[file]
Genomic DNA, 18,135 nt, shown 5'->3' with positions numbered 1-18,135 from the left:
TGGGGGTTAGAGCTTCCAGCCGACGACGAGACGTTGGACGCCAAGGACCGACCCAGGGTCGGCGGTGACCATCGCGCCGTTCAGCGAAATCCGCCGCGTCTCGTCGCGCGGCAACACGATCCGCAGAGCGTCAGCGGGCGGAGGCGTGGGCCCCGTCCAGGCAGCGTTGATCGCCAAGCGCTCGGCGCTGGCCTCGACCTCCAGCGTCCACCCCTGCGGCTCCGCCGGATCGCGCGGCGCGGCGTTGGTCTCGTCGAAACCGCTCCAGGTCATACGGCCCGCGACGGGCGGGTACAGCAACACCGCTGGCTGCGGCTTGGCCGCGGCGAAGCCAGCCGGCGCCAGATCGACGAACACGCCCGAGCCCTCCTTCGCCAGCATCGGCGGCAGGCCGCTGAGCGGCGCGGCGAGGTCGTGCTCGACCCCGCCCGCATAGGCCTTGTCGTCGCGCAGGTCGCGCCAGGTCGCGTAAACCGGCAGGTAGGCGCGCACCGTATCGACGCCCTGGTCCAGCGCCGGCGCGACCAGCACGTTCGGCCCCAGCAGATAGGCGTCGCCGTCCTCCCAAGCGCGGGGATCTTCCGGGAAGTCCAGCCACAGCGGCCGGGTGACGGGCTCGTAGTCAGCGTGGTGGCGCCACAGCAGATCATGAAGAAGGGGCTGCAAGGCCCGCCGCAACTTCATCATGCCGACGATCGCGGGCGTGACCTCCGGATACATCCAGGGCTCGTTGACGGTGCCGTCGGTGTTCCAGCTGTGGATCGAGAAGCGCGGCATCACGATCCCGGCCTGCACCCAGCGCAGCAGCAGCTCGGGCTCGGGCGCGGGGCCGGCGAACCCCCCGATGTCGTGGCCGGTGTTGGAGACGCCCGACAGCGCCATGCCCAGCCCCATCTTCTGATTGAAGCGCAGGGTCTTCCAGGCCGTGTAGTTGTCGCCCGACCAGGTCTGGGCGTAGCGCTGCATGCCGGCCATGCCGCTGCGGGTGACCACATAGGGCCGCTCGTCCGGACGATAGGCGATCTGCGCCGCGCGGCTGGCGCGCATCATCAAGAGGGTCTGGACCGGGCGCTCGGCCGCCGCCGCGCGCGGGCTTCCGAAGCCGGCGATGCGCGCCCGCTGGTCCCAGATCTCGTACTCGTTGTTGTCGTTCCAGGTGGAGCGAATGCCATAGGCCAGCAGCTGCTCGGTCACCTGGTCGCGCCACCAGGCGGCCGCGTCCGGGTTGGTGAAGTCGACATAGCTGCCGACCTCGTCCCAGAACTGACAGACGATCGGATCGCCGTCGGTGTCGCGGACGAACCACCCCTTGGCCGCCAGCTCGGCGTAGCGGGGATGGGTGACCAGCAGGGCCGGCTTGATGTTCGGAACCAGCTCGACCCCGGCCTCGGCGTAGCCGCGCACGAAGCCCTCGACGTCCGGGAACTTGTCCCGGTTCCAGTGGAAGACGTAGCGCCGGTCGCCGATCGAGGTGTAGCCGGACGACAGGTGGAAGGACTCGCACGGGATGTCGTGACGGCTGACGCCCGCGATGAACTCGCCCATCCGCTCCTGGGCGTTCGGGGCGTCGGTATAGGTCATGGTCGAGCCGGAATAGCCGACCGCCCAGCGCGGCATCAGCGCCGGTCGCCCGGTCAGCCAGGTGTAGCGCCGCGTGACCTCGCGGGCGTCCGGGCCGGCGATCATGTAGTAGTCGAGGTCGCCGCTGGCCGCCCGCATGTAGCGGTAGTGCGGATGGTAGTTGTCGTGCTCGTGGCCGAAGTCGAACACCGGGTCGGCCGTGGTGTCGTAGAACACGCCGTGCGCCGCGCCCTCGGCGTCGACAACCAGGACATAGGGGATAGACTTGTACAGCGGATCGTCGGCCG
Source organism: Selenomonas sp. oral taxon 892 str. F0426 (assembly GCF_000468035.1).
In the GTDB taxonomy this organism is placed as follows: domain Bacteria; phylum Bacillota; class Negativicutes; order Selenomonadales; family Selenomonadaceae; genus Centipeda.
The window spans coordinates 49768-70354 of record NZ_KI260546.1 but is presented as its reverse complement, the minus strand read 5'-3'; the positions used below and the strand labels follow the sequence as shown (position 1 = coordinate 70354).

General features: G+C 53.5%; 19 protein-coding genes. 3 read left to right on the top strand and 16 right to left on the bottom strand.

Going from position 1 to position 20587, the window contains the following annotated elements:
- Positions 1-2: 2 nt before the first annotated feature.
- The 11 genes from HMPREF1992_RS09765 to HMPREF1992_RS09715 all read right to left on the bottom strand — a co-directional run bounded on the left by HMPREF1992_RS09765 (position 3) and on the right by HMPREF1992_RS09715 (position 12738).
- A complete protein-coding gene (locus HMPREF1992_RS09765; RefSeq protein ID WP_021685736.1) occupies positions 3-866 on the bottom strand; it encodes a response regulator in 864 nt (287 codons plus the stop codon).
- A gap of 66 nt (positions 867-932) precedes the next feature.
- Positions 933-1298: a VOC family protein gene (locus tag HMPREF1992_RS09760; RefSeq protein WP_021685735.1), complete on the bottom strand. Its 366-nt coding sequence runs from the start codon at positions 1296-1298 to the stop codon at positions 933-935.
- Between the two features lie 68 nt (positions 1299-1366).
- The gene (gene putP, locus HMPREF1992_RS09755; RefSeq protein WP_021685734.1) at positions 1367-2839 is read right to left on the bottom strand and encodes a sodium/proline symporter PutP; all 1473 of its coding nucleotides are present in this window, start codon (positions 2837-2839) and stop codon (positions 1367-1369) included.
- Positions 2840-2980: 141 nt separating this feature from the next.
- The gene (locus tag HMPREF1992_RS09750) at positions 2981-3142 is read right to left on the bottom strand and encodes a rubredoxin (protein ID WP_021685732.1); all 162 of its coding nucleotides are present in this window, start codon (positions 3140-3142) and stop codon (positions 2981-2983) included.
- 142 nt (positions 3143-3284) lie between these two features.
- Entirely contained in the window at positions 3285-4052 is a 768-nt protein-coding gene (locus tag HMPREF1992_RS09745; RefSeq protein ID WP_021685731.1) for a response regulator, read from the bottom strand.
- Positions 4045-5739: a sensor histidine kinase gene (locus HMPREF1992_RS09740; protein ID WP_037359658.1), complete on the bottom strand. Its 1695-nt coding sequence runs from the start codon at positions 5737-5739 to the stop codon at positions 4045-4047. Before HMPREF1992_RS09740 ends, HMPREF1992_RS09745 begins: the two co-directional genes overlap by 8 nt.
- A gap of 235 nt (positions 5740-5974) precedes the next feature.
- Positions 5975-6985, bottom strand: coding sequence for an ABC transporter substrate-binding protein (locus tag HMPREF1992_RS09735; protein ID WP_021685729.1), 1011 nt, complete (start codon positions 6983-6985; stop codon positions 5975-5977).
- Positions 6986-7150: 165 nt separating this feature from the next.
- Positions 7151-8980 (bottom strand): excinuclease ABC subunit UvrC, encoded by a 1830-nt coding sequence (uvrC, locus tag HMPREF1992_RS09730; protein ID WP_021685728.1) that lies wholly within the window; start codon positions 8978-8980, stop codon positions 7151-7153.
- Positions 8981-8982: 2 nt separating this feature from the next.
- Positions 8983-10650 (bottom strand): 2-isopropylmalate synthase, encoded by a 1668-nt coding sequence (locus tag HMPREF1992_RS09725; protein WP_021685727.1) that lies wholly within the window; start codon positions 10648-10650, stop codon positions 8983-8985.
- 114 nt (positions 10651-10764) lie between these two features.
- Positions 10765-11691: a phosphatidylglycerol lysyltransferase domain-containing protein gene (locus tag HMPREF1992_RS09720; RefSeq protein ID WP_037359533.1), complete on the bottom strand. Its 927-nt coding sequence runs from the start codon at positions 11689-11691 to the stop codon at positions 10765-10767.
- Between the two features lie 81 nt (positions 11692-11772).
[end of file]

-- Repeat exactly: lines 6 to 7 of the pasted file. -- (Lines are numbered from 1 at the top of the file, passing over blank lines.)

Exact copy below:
General features: G+C 53.5%; 19 protein-coding genes. 3 read left to right on the top strand and 16 right to left on the bottom strand.

Going from position 1 to position 20587, the window contains the following annotated elements: